Uruguay’s unique approach to marijuana

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Earlier this year, Uruguay became the first country in the world to approve a new law that legalizes marijuana throughout the country. The government created the Institute of Regulation and Control of Cannabis in order to allow the state to have full control over the legal production, sale and consumption of the drug, as well as the capability of regulating the market of marijuana.

This trend of decriminalizing marijuana can be seen in some other places around the world. In the Netherlands, for instance, coffee shops are allowed to sell it, and along with Israel and Canada, they have also created legal programs for the prescription of medical cannabis to assist in the relief of certain health issues, especially those that result in chronic pain.

In Portugal, the decriminalization has reduced drug violence without increasing the use of the drug. However, Uruguay is the first country to see the full legalization of marijuana as a possible solution to destroying a market that is more destructive to society than the drug being sold.

The Uruguayan government has advised foreigners against travelling to the country with the purpose of buying marijuana. Moreover, the new regulation does not give foreigners the right to smoke or buy the drug, and only citizens over the age of 18 will be allowed to obtain a license from the IRCCA, which will allow the institute to keep track of every gram sold and determine whether illegal marijuana continues to be marketed.

In addition, the IRCCA has stipulated that license holders may only grow six plants of marijuana in their homes, producing a total of 480 grams a year, with a maximum of 40 grams per month. The 40 grams per month limit is also applicable to licensed citizens purchasing their marijuana from over the counter licensed pharmacies.

Licensed citizens will also be allowed to form “cannabis clubs,” in order to grow marijuana cooperatively. Each club is allowed a minimum of 15 and a maximum of 45 members and is allowed to plant up to 99 plants, following the same 480 grams per year limit. Clubs are also responsible for educating member on using the drug responsibly.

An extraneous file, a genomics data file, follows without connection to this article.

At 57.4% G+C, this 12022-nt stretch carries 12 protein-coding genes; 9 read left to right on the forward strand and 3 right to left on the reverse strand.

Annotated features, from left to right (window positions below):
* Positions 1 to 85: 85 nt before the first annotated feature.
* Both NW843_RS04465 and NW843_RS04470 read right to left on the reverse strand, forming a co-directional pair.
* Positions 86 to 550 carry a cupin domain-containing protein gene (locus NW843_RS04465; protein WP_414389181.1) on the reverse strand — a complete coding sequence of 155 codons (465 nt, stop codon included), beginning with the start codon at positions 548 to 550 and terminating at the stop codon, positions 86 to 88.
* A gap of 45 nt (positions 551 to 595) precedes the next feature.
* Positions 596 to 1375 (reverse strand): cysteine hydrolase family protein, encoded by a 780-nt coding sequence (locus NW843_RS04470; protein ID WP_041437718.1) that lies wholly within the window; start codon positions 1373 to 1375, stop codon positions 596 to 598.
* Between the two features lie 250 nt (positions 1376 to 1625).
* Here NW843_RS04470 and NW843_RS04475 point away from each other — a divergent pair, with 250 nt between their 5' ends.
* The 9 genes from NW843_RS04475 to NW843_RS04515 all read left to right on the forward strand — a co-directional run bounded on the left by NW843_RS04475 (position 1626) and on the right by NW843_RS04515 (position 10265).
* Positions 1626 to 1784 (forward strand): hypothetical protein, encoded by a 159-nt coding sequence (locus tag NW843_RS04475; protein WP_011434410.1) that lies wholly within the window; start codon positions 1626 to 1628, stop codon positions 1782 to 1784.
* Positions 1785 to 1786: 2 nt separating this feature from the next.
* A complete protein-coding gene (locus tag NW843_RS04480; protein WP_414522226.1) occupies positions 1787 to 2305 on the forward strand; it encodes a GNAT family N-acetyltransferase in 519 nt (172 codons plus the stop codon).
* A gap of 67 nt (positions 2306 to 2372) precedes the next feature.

Uruguay’s President, Jose Mujica, believes by regulating and taxing marijuana, the state will be able to take the market from the hands of unmerciful drug traffickers who are only concerned with money rather than the public health.

The drug will be sold for 20 Uruguayan pesos per gram, which is cheaper than the price demanded by traffickers, thus spoiling their market. The government plans on putting the profit from marijuana sales toward increasing the public health system in the country.

So far, attempting to subdue the distribution of marijuana, the approach presently used by most countries, has not been effective. Due to this failure, the control of the market by drug traffickers remains a perennial concern, and ignoring significant issues has proven to be the worst way to solve problems.

Uruguay’s approach fixes the inconsistencies within its current regulation, as the sale of marijuana is illegal while the use of the drug is legal. Additionally, by legalizing marijuana, police can shift their focus to stop drugs that are more likely to generate crime and health problems, like cocaine and heroin.

Millions of dollars fluctuate in the marijuana market on a yearly basis, thus from an economic stance, the shift in control of the marijuana market is extremely beneficial to the government. With the new regulation, the state can put the money that is currently in the hands of drug traffickers towards public services. Greater investment in education, health, law enforcement, among others, is beneficial to the society as a whole, not just marijuana consumers.

Close attention is being paid to Uruguay as it adopts this new, bold approach towards fighting drug trafficking. The government intends to implement the new law slowly in order to do it correctly with as little flaws as possible. For this reason, the sales to consumers, originally planned to start this year, will not commence until next year. If the regulated legalization of marijuana is successful in curbing the violence caused by the trade of drugs, it is likely that other countries will adopt the Uruguayan model.

 

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